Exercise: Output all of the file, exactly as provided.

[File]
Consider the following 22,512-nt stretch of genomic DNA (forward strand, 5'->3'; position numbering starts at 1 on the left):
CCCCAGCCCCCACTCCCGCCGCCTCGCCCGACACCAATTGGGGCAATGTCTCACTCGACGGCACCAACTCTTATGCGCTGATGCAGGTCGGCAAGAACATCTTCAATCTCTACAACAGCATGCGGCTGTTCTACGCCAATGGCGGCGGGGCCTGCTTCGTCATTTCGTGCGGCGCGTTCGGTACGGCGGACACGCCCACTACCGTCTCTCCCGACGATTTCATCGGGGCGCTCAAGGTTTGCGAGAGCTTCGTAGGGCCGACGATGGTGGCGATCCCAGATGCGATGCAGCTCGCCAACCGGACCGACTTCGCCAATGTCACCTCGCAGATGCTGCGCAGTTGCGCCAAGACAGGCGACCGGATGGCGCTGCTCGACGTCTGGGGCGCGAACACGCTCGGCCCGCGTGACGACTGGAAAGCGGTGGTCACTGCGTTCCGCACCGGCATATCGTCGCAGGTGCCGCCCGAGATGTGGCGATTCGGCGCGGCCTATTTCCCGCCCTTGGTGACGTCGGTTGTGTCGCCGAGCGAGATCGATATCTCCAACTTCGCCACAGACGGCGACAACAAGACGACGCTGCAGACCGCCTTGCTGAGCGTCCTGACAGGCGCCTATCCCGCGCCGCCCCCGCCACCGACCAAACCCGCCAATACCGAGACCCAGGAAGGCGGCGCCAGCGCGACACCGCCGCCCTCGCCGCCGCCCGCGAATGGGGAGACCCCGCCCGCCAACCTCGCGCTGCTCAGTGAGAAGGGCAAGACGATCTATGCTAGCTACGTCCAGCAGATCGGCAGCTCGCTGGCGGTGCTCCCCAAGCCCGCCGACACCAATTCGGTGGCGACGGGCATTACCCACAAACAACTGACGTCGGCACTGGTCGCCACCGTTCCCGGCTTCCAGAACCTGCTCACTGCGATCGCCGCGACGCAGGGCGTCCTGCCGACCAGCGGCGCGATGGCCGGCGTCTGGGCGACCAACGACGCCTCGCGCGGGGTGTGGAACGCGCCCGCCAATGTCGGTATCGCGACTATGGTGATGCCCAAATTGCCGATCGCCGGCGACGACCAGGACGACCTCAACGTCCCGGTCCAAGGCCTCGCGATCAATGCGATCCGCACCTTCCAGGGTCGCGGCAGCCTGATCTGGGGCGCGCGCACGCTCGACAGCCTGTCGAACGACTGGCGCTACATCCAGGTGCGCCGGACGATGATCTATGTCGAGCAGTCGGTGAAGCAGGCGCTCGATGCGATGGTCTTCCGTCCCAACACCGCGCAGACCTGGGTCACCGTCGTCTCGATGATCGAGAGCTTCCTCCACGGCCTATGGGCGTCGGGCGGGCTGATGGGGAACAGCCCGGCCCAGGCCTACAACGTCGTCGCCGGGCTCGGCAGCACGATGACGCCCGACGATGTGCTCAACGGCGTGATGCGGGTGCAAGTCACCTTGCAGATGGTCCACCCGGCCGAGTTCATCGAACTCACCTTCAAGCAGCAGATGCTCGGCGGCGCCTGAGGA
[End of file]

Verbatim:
Consider the following 22,512-nt stretch of genomic DNA (forward strand, 5'->3'; position numbering starts at 1 on the left):
CCCCAGCCCCCACTCCCGCCGCCTCGCCCGACACCAATTGGGGCAATGTCTCACTCGACGGCACCAACTCTTATGCGCTGATGCAGGTCGGCAAGAACATCTTCAATCTCTACAACAGCATGCGGCTGTTCTACGCCAATGGCGGCGGGGCCTGCTTCGTCATTTCGTGCGGCGCGTTCGGTACGGCGGACACGCCCACTACCGTCTCTCCCGACGATTTCATCGGGGCGCTCAAGGTTTGCGAGAGCTTCGTAGGGCCGACGATGGTGGCGATCCCAGATGCGATGCAGCTCGCCAACCGGACCGACTTCGCCAATGTCACCTCGCAGATGCTGCGCAGTTGCGCCAAGACAGGCGACCGGATGGCGCTGCTCGACGTCTGGGGCGCGAACACGCTCGGCCCGCGTGACGACTGGAAAGCGGTGGTCACTGCGTTCCGCACCGGCATATCGTCGCAGGTGCCGCCCGAGATGTGGCGATTCGGCGCGGCCTATTTCCCGCCCTTGGTGACGTCGGTTGTGTCGCCGAGCGAGATCGATATCTCCAACTTCGCCACAGACGGCGACAACAAGACGACGCTGCAGACCGCCTTGCTGAGCGTCCTGACAGGCGCCTATCCCGCGCCGCCCCCGCCACCGACCAAACCCGCCAATACCGAGACCCAGGAAGGCGGCGCCAGCGCGACACCGCCGCCCTCGCCGCCGCCCGCGAATGGGGAGACCCCGCCCGCCAACCTCGCGCTGCTCAGTGAGAAGGGCAAGACGATCTATGCTAGCTACGTCCAGCAGATCGGCAGCTCGCTGGCGGTGCTCCCCAAGCCCGCCGACACCAATTCGGTGGCGACGGGCATTACCCACAAACAACTGACGTCGGCACTGGTCGCCACCGTTCCCGGCTTCCAGAACCTGCTCACTGCGATCGCCGCGACGCAGGGCGTCCTGCCGACCAGCGGCGCGATGGCCGGCGTCTGGGCGACCAACGACGCCTCGCGCGGGGTGTGGAACGCGCCCGCCAATGTCGGTATCGCGACTATGGTGATGCCCAAATTGCCGATCGCCGGCGACGACCAGGACGACCTCAACGTCCCGGTCCAAGGCCTCGCGATCAATGCGATCCGCACCTTCCAGGGTCGCGGCAGCCTGATCTGGGGCGCGCGCACGCTCGACAGCCTGTCGAACGACTGGCGCTACATCCAGGTGCGCCGGACGATGATCTATGTCGAGCAGTCGGTGAAGCAGGCGCTCGATGCGATGGTCTTCCGTCCCAACACCGCGCAGACCTGGGTCACCGTCGTCTCGATGATCGAGAGCTTCCTCCACGGCCTATGGGCGTCGGGCGGGCTGATGGGGAACAGCCCGGCCCAGGCCTACAACGTCGTCGCCGGGCTCGGCAGCACGATGACGCCCGACGATGTGCTCAACGGCGTGATGCGGGTGCAAGTCACCTTGCAGATGGTCCACCCGGCCGAGTTCATCGAACTCACCTTCAAGCAGCAGATGCTCGGCGGCGCCTGAGGA